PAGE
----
A new documentary film based on the life of legendary guerrillero Camilo Cienfuegos, was recently premiered in the neighborhood of Cayo Hueso (founded in 1912) in Havana, in celebration of the town’s centennial. The film, La casa del roble [The House by the Oak Tree] includes a previously unpublished interview of Cienfuegos by Mexican journalist, essayist and novelist Gerardo Unzueta Lorenzana, who was then a reporter for the magazine Siempre.
The title La casa del roble refers to the white oak tree that the revolutionary’s mother, Emilia Gorriarán, planted next to their house in the Havana neighborhood called Lawton; the film material addresses aspects of the early years of Cienfuegos, who is also known as El Señor de la Vanguardia or El Héroe de Yaguajay.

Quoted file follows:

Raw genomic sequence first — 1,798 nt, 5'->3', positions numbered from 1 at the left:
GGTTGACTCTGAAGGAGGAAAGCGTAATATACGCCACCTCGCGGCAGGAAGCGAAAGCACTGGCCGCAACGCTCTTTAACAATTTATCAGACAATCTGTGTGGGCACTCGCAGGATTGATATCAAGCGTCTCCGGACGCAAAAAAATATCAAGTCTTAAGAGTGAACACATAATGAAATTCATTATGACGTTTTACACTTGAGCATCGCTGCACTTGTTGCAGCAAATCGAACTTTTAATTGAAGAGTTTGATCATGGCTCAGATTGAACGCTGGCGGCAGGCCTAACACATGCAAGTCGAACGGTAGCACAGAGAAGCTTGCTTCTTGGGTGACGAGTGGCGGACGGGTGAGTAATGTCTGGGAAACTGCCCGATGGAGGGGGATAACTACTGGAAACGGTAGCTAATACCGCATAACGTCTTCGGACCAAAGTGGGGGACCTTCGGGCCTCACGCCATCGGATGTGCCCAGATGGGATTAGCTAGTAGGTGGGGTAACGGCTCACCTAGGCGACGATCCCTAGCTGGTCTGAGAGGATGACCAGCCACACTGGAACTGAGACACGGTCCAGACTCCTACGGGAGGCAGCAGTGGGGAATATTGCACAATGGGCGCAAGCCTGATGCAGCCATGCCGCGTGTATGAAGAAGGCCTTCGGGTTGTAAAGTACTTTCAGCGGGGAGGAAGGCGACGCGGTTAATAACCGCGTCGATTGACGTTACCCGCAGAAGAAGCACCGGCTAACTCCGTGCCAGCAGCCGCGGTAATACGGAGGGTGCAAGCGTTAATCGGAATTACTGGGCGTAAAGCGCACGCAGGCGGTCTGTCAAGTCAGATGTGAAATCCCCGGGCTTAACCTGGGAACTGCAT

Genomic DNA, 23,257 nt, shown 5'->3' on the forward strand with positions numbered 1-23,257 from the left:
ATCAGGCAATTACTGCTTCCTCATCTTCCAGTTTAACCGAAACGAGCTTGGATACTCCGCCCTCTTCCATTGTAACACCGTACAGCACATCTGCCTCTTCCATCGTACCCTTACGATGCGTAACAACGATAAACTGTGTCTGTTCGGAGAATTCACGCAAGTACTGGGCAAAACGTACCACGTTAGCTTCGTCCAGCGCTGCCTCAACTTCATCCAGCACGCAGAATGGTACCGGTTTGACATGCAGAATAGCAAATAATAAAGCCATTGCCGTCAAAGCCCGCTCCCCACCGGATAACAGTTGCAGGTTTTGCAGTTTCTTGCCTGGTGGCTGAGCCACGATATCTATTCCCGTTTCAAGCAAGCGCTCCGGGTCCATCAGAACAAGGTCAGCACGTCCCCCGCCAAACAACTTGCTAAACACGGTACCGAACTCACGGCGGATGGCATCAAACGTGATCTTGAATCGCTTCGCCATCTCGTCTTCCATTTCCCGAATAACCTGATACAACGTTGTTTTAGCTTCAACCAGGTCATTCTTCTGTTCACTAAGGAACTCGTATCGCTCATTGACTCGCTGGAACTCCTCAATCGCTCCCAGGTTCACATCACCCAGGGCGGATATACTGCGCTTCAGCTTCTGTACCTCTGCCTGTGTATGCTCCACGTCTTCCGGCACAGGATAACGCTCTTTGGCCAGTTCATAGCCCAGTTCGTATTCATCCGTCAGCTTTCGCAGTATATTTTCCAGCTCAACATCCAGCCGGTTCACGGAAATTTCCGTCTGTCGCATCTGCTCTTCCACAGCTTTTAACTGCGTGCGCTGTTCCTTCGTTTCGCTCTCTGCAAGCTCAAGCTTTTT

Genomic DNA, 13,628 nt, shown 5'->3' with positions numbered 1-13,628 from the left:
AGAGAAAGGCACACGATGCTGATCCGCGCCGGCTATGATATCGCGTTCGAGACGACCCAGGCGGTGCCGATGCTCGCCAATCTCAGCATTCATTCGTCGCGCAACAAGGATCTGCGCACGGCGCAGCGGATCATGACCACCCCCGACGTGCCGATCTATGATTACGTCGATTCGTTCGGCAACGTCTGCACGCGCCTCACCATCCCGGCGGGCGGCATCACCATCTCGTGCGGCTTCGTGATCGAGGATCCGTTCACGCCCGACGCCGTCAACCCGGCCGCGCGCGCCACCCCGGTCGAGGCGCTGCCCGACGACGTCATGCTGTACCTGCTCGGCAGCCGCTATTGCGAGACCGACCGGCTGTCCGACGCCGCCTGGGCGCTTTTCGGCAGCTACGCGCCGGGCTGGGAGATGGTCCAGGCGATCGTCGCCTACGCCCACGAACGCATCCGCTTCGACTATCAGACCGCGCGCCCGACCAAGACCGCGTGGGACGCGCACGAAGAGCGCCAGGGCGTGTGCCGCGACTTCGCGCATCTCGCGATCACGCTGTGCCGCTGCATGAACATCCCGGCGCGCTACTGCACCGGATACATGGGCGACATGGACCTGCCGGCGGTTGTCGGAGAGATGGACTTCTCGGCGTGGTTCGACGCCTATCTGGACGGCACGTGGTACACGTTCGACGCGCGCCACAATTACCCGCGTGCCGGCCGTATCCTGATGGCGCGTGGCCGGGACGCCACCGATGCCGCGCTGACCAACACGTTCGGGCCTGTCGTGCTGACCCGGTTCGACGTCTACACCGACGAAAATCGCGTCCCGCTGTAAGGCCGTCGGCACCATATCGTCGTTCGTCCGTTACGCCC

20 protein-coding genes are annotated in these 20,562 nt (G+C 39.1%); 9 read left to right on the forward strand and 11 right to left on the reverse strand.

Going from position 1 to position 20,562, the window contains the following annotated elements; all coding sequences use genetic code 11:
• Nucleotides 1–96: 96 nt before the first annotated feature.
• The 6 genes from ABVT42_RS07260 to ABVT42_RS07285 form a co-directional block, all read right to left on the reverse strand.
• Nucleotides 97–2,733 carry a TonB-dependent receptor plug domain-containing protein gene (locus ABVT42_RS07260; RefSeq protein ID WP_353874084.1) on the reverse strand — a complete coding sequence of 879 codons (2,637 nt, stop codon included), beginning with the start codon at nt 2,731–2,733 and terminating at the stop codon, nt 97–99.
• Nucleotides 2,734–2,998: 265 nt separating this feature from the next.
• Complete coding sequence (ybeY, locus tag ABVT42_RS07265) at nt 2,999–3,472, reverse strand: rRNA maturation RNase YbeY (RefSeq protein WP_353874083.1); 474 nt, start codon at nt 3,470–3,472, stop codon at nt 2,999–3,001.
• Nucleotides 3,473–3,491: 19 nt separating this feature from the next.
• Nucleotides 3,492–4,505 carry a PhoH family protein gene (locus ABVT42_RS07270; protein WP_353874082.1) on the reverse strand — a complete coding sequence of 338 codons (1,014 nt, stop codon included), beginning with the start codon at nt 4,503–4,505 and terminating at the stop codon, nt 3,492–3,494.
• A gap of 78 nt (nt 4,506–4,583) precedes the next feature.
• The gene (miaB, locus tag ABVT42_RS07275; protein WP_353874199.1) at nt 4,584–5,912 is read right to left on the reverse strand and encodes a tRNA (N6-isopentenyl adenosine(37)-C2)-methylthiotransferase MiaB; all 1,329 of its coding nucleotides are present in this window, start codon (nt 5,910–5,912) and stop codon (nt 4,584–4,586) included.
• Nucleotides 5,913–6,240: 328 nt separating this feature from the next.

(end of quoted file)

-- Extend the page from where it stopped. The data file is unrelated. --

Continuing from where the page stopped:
Camilo Cienfuegos was one of the most important revolutionaries in Fidel Castro’s 26th of July Movement, whose popularity and charisma were as strong as that of his close friend and comrade Ernesto Che Guevara.
Cienfuegos died at age 27 when his plane crashed, never to be found, into the Atlantic Ocean. As one of the legendary twelve survivors from the original 82 who set sail on the Granma from Mexico on November 25, 1956 to start the Cuban Revolution, Cienfuegos—who allegedly secured the last place on the overcrowded yacht only because he was so thin—became one of Castro’s most beloved, trusted and capable leaders in the subsequent two-year guerrilla war against President Batista’s repressive regime.